Calgary

Calgary Board of Education says it's not responsible for abusive teacher, asks judge to dismiss lawsuit

The Calgary Board of Education (CBE) is asking a judge to dismiss a lawsuit, claiming it is in no way responsible for the alleged sexual misbehaviour of a teacher who admitted to abusing students over the span of more than a decade.

Michael Gregory took his own life 5 days after he was charged with sexual offences against teens

Michael Gregory was a teacher at a Calgary junior high school from 1986 to 2006. Five days after he was charged with sexual offences against students, Gregory died by suicide. Now, several former students are suing Gregory's estate and the Calgary Board of Education. (John Ware Junior High)

The Calgary Board of Education (CBE) is asking a judge to dismiss a lawsuit, claiming it is in no way responsible for the alleged sexual misbehaviour of a teacher who admitted to abusing students over the span of more than a decade.

Michael Gregory took his own life earlier this year, just days after he was charged with 17 sexual offences against former students.

Last month, three former students launched a proposed $40 million class action lawsuit, naming the former teacher's estate and the CBE as defendants, alleging the staff at the junior high where Gregory taught were well aware of his abusive behaviour.

On Monday, lawyer Jonathan Denis confirmed he'd been served the CBE's statement of defence.

The CBE has asked for "dismissal of the claim, as against CBE, in its entirety."

Denis and co-counsel Mathew Farrell said in a written statement that their clients are "saddened and surprised" at the statement of defence, "especially [at the CBE's] refusal to acknowledge any duty to protect its students."

"Our clients are prepared to have their claims proven in court with the goal that nothing similar ever happens to other students."

'CBE denies each and every allegation'

Gregory admitted that he "mentally and physically abused his students," according to a 2006 Alberta Teachers' Association (ATA) disciplinary decision to revoke his licence.

The ATA found that Gregory "participated in dangerous, demeaning and disrespectful acts with his students."

Still, the CBE is refusing to admit any of the facts.

"CBE denies each and every allegation in the claim," reads the statement of defence.

"CBE denies it owed a duty of care to some and or all of the plaintiffs."

Women say they were 14-years-old when abuse began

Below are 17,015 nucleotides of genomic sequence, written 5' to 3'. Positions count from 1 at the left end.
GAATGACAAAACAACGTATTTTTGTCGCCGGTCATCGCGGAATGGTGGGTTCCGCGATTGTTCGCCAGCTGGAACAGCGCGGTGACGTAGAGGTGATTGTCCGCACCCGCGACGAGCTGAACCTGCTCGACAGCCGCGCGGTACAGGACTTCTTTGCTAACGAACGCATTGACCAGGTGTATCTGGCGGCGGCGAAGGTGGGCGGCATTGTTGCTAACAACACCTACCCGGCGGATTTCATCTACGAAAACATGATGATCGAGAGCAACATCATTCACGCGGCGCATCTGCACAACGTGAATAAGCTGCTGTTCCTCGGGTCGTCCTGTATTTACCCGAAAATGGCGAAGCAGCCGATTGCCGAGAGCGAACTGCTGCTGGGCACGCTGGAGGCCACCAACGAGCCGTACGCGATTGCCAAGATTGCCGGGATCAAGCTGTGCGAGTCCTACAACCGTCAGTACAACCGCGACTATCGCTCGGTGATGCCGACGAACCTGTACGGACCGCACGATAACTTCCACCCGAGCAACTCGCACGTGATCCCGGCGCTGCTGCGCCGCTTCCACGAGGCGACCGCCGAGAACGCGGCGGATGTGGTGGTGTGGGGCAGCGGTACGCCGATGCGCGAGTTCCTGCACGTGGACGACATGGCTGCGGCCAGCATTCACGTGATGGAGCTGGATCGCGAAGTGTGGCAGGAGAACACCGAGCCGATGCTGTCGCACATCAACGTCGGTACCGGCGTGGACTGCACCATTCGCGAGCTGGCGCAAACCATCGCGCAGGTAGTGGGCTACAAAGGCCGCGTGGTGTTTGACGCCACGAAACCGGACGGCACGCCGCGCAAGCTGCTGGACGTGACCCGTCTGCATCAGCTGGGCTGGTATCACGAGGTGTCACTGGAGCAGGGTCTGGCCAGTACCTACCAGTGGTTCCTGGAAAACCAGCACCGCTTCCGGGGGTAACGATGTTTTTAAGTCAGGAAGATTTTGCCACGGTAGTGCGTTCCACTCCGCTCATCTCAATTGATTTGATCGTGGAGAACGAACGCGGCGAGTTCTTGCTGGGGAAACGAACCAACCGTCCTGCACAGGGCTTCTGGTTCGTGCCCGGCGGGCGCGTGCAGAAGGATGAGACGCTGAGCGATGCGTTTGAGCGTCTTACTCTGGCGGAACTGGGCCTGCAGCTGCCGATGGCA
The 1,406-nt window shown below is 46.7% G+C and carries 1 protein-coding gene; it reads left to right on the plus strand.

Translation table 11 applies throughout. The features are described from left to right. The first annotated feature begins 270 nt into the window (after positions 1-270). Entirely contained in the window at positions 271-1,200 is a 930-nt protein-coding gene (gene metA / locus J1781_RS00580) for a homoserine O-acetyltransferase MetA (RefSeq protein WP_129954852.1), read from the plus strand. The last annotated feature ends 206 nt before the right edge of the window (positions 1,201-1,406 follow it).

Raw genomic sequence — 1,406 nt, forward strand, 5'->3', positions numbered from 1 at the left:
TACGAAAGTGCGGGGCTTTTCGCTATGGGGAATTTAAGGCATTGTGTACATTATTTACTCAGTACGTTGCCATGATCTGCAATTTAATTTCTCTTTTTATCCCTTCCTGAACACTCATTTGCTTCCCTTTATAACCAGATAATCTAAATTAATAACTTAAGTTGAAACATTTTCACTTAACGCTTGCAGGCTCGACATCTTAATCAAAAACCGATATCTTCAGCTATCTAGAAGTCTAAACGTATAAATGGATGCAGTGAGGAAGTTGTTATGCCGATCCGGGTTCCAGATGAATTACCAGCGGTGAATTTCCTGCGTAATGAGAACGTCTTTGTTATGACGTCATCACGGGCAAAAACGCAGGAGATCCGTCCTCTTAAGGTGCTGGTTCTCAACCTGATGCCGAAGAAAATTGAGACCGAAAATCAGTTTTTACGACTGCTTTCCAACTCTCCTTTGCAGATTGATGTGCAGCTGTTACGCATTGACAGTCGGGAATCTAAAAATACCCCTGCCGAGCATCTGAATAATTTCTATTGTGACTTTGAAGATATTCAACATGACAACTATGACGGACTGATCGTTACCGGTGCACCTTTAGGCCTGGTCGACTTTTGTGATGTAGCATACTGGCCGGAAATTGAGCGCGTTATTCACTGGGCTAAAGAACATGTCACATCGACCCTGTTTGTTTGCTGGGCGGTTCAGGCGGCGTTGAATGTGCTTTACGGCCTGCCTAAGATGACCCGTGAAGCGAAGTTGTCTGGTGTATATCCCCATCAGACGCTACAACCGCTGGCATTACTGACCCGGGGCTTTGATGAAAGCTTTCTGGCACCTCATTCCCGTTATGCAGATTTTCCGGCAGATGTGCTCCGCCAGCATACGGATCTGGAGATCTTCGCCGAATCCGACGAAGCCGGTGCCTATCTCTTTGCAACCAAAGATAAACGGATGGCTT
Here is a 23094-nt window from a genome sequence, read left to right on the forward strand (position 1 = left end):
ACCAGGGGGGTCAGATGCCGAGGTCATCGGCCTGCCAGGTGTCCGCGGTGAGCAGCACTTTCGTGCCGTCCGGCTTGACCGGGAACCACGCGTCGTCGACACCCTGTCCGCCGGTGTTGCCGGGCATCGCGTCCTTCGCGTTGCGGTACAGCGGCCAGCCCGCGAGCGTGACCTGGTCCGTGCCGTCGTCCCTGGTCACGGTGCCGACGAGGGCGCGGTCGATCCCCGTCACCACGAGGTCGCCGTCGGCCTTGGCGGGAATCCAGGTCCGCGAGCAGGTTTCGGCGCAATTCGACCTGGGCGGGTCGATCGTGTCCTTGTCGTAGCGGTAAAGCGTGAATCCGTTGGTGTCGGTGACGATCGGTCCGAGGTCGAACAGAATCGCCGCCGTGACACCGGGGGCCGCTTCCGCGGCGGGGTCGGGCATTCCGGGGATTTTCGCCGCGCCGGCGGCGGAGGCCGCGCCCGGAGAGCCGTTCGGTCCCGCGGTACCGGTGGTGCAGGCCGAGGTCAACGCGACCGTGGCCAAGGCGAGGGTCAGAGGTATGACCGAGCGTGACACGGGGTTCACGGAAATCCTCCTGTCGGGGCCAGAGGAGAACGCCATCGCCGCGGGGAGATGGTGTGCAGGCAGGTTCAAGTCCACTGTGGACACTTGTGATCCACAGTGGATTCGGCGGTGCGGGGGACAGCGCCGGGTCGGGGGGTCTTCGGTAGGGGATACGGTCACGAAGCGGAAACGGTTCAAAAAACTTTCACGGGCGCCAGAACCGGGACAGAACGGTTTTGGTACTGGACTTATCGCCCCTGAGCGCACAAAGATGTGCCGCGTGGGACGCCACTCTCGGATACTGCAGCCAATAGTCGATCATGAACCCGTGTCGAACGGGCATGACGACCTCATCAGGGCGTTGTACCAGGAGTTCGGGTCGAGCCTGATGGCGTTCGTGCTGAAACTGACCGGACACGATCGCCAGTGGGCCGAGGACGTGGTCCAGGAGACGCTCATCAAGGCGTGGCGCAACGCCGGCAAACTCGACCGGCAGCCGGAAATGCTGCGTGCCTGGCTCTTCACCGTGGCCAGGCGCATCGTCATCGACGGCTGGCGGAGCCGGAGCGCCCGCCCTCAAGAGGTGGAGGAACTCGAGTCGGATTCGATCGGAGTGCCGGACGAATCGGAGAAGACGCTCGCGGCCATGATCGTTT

Gregory worked at John Ware Junior High from 1986 to 2006 as a math, science and outdoor education teacher.

Last month the lawsuit was filed against Gregory's estate and the Calgary Board of Education by three named plaintiffs who say they were victims of the teacher's abusive behaviour.

The named plaintiffs spoke at a press conference when the lawsuit was filed, and detailed abuse they said they suffered in junior high.

Two women say Gregory sexually assaulted them as 14-year-olds. They say he used classic grooming techniques: first giving the girl extra attention, gifts and innocent touching before turning the relationship predatory and sexual.

The third plaintiff, Cody Bonkowsky, says that when he was a teen, he witnessed some of Gregory's sexually inappropriate behaviours.

'Damages claimed are excessive': CBE

All three said several CBE employees, including a vice principal, were aware that Gregory had sexual relationships with his teen students, yet nothing was done beyond moving girls out of his classes.

Bonkowsky said Gregory "never hid it," and explained it was commonplace for the teacher to be seen with girls in his truck coming and going from the school.

He was also known to sleep in a tent with teens from his classes while on outdoor excursions, according to the lawsuit.

The statement of defence argues the girls were not within the care of supervision of the CBE but if there is a finding made that conflicts with that, then the "CBE was unaware of the alleged misconduct."

Finally, the CBE's said that if its other defences are unsuccessful and the plaintiffs are entitled to damages, "then the damages claimed are excessive."

The investigation continued after police announced the criminal charges and after Gregory's death. Calgary police say they have heard from 10 new victims and 35 new witnesses since February.

Lawyer Jonathan Denis says his firm has also had more women come forward alleging abuse since the lawsuit was launched.

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